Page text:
MB: It’s the same kind of truth for those moments. When I see the possibility to make the turn into a form or a set of eyeballs, for either an animal or a person or some unnamable thing. It’s literally just a “possible move,” you know, like I don’t need a justification in the moment, it’s just that when I recognize it, I head toward it. I have a few more thoughts on this. One is, I thought I did not like Chagall–at all and when I started this painting, I thought, “I’m making a shitty Chagall!” And this painting Painter was upside down and it was an architectural, sculptural thing for a long time– And I flipped it upside down because it wasn’t working and I just kept changing it–and when I saw a possibility to make a figure I did it in a flash. And I thought– This painting is strange to me, but it haunted my studio for almost a year, since I began making the show. It was one of those paintings where the more it struck me with its prettiness or lightness, it gained in power.
By the way, Sculpture Park is a weird painting, Daniel. It’s three separate paintings. The central thing is solid and with us in space, and then the horizon has the projects both destroyed and intact, and then there’s this illusion of prior or future monuments. Can you talk about the conceptual origin?
DD: Well, it was originally based on an idea of something like a sculpture park that was in front of a building and then the typical schema I use where things have deteriorated in some way.
At some point I realized that the game I wanted to play had to do with the sequence of negative shapes, the lower opening in the Henry Moore, the bottom square in the Dubuffet and then the scooping kind of comma form in the Calder on the left. So it’s a sequence of simple negative shapes. And then I thought I’m going to take that simple big shape idea into the rest of the painting. So the pink triangle on the bottom right-hand side is an inversion of the sky that’s directly above it. Then you have a weird stand-in for a sun on the left-hand side which is another big simple shape. And so it was more improvisational than usual in that I was trying to work my way out of a painting full of problems.
I think it’s the most collaged painting I’ve done. And that disrupts the sense of clear spatial location and scale of the objects within it.
SM: But collage can still create space. In a weird way Michael, this painting talks a lot more to your paintings.
MB: Well, especially when Daniel talks about the solution of “I had this going on here, and so I had to use this as both a sun and a shape,” certainly. You’re speaking my language. But this painting is so perplexing in its clear yet obscure references and its establishing and hiding a sense of place—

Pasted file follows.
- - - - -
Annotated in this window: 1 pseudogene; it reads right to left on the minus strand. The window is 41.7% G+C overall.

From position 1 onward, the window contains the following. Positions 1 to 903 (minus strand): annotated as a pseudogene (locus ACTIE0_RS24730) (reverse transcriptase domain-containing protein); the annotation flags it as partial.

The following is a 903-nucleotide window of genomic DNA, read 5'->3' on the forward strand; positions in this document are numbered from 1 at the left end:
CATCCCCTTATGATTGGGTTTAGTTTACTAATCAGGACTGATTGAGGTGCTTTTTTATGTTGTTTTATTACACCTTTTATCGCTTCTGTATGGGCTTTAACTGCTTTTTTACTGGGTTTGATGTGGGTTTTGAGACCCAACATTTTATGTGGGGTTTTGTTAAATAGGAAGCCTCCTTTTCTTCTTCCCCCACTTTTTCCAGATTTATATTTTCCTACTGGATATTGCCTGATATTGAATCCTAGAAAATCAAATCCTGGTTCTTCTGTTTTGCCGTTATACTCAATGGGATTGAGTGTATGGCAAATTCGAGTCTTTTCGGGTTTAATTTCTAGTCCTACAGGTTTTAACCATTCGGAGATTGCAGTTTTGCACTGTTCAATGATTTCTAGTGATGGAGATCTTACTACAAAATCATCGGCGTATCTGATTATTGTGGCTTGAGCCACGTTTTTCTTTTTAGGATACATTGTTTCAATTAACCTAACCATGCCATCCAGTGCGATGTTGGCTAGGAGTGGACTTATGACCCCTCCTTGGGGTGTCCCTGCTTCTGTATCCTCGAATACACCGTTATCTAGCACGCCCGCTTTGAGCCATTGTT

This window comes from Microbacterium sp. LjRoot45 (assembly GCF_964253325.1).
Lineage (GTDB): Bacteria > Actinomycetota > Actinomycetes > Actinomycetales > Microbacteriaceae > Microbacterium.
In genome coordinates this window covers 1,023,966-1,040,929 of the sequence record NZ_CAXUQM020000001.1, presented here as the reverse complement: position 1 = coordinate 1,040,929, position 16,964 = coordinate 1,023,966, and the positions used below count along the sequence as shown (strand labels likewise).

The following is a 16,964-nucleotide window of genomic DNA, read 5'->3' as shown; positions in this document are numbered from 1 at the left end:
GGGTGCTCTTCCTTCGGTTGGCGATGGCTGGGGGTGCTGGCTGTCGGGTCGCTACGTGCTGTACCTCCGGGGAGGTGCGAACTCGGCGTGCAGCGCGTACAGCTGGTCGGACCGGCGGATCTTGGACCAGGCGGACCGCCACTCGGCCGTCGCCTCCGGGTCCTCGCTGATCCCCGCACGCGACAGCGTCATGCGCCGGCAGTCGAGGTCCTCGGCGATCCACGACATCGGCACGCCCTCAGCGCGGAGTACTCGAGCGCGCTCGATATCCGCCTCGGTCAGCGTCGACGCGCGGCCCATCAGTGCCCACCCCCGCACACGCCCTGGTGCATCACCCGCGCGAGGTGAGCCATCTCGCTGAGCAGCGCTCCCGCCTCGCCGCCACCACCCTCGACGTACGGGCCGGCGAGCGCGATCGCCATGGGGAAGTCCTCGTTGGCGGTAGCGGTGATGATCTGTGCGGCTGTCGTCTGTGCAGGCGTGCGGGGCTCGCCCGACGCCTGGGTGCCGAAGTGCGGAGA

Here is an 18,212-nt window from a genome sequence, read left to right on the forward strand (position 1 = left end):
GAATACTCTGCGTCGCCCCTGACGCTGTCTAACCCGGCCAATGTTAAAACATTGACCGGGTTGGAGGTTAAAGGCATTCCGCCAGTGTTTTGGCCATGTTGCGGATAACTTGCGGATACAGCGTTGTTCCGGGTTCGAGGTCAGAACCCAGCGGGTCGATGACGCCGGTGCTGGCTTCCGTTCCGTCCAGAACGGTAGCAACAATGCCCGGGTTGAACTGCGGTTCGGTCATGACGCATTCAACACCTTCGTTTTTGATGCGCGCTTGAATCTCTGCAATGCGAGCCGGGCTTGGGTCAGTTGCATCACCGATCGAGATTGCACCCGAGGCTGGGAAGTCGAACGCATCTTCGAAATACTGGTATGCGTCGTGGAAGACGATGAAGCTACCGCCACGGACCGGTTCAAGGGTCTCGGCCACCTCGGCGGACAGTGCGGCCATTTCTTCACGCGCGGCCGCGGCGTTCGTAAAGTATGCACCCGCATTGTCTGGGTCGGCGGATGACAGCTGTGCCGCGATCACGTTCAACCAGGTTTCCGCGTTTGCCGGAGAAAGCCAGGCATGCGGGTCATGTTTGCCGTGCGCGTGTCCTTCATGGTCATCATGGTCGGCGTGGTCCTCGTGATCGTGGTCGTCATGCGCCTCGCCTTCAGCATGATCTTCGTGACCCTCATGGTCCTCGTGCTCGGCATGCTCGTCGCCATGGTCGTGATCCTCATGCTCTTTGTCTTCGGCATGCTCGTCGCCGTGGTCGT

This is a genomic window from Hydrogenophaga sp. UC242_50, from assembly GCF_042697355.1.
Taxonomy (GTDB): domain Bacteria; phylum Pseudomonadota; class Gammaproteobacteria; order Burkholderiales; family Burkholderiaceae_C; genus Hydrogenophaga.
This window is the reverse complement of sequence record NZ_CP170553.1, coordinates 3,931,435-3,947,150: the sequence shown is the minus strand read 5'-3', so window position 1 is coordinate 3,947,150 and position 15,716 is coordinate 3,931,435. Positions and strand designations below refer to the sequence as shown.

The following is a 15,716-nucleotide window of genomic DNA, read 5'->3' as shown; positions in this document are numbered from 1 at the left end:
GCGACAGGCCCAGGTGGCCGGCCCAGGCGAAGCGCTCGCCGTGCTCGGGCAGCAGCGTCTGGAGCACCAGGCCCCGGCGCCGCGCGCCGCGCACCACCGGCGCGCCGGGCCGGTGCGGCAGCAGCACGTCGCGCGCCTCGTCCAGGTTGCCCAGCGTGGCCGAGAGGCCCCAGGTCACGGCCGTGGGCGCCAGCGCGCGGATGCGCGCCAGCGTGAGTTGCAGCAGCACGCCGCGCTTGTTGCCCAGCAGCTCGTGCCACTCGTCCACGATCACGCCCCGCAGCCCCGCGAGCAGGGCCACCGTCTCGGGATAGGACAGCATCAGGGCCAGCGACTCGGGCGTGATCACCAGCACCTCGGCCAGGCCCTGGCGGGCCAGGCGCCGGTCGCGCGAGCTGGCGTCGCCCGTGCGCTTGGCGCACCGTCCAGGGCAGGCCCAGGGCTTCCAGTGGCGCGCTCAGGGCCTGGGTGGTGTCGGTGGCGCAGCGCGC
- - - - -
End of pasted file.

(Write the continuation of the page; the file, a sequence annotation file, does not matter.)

SM: Perplexing is a great word that I think aptly describes much of your paintings, but they are also completely believable. And I wonder how much of your work is tied to motivations that are outside of art. What drives it? There’s something else that has to make it stick so it’s actually sustainable.
MB: There’s something in my work that I was convinced of early on–something about diversity as a strength. As a kid I liked weird Japanese import cars (the Datsuns that were never made for U.S. markets) but I also liked American muscle cars. I loved the Road Warrior film, which showcased cars that were modified Australian cars’ that were just alternative versions of American cars. My taste within a genre is various, so that my lack of decision-making on what the good thing is, or a state of not knowing while making art, is just me getting to hold a freedom card “well, it looks like this sometimes and sometimes it looks like this.” Even though my work always looks like my work, in my mind, I’m always insisting that it could change.
DD: Well, it seems like we’re playing to different virtues of the human mind. The one I’m playing to is the ability to think things out, to contemplate them, arrange them in a way that optimizes their beauty or their communicative power. And that is a different kind of cognition than the virtue that you’re invested in, which is that you can actually sort of outrun yourself, that you can be better than your rational mind could lead you to be. And in that sense, you’re playing to the function of the mind which is larger than rationality, which in the moment could react to what you’re seeing in your painting in a way that’s better than anything that could be premeditated.
SM: All right. Closing task, gentlemen.
MB: No, we’re just starting right?. This goes on for four hours… four hours!
“Michael Berryhill,” Kate Werbel, 136 East 73rd Street, Floor 2, New York, NY. September 24 to November 17, 2020.
“Daniel Dove: Frolic,” Philip Martin Gallery, 2712 S. La Cienega Blvd, Los Angeles, CA. October 16 to December 11, 2020.
About the author: Born in Kolkata, India, Sangram Majumdar is a Professor of Painting at the Maryland Institute College of Art.